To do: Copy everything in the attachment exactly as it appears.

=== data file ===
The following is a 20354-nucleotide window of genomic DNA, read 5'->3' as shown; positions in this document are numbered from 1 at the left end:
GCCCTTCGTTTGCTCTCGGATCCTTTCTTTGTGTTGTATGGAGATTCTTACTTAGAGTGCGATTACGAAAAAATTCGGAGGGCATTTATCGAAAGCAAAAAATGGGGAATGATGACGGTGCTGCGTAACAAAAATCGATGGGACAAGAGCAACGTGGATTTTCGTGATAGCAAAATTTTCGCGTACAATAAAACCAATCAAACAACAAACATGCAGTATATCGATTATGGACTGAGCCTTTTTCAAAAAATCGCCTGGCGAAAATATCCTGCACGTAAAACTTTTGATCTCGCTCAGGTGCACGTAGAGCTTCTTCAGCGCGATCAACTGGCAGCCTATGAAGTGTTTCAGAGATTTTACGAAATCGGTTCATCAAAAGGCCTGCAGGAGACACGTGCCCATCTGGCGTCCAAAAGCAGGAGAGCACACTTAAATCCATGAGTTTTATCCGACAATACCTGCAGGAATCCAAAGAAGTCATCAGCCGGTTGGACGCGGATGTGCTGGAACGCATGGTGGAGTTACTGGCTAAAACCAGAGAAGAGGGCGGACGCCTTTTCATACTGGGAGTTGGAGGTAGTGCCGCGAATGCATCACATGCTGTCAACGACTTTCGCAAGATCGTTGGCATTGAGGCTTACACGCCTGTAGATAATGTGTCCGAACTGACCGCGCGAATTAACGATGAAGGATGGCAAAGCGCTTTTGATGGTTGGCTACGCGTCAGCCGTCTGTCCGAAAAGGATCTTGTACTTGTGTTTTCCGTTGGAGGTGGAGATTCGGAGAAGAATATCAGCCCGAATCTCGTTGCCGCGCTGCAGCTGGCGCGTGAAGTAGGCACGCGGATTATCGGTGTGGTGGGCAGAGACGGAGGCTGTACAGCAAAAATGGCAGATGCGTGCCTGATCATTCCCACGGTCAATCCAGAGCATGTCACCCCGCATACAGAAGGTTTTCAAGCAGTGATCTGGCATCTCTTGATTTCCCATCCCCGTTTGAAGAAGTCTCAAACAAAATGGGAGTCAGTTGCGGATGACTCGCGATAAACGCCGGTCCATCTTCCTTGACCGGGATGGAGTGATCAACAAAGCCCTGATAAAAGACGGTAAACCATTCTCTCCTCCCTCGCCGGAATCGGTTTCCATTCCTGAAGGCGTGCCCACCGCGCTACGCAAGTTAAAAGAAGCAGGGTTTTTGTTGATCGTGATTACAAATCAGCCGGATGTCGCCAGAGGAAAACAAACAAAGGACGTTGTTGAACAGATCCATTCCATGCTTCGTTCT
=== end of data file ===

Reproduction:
The following is a 20354-nucleotide window of genomic DNA, read 5'->3' as shown; positions in this document are numbered from 1 at the left end:
GCCCTTCGTTTGCTCTCGGATCCTTTCTTTGTGTTGTATGGAGATTCTTACTTAGAGTGCGATTACGAAAAAATTCGGAGGGCATTTATCGAAAGCAAAAAATGGGGAATGATGACGGTGCTGCGTAACAAAAATCGATGGGACAAGAGCAACGTGGATTTTCGTGATAGCAAAATTTTCGCGTACAATAAAACCAATCAAACAACAAACATGCAGTATATCGATTATGGACTGAGCCTTTTTCAAAAAATCGCCTGGCGAAAATATCCTGCACGTAAAACTTTTGATCTCGCTCAGGTGCACGTAGAGCTTCTTCAGCGCGATCAACTGGCAGCCTATGAAGTGTTTCAGAGATTTTACGAAATCGGTTCATCAAAAGGCCTGCAGGAGACACGTGCCCATCTGGCGTCCAAAAGCAGGAGAGCACACTTAAATCCATGAGTTTTATCCGACAATACCTGCAGGAATCCAAAGAAGTCATCAGCCGGTTGGACGCGGATGTGCTGGAACGCATGGTGGAGTTACTGGCTAAAACCAGAGAAGAGGGCGGACGCCTTTTCATACTGGGAGTTGGAGGTAGTGCCGCGAATGCATCACATGCTGTCAACGACTTTCGCAAGATCGTTGGCATTGAGGCTTACACGCCTGTAGATAATGTGTCCGAACTGACCGCGCGAATTAACGATGAAGGATGGCAAAGCGCTTTTGATGGTTGGCTACGCGTCAGCCGTCTGTCCGAAAAGGATCTTGTACTTGTGTTTTCCGTTGGAGGTGGAGATTCGGAGAAGAATATCAGCCCGAATCTCGTTGCCGCGCTGCAGCTGGCGCGTGAAGTAGGCACGCGGATTATCGGTGTGGTGGGCAGAGACGGAGGCTGTACAGCAAAAATGGCAGATGCGTGCCTGATCATTCCCACGGTCAATCCAGAGCATGTCACCCCGCATACAGAAGGTTTTCAAGCAGTGATCTGGCATCTCTTGATTTCCCATCCCCGTTTGAAGAAGTCTCAAACAAAATGGGAGTCAGTTGCGGATGACTCGCGATAAACGCCGGTCCATCTTCCTTGACCGGGATGGAGTGATCAACAAAGCCCTGATAAAAGACGGTAAACCATTCTCTCCTCCCTCGCCGGAATCGGTTTCCATTCCTGAAGGCGTGCCCACCGCGCTACGCAAGTTAAAAGAAGCAGGGTTTTTGTTGATCGTGATTACAAATCAGCCGGATGTCGCCAGAGGAAAACAAACAAAGGACGTTGTTGAACAGATCCATTCCATGCTTCGTTCT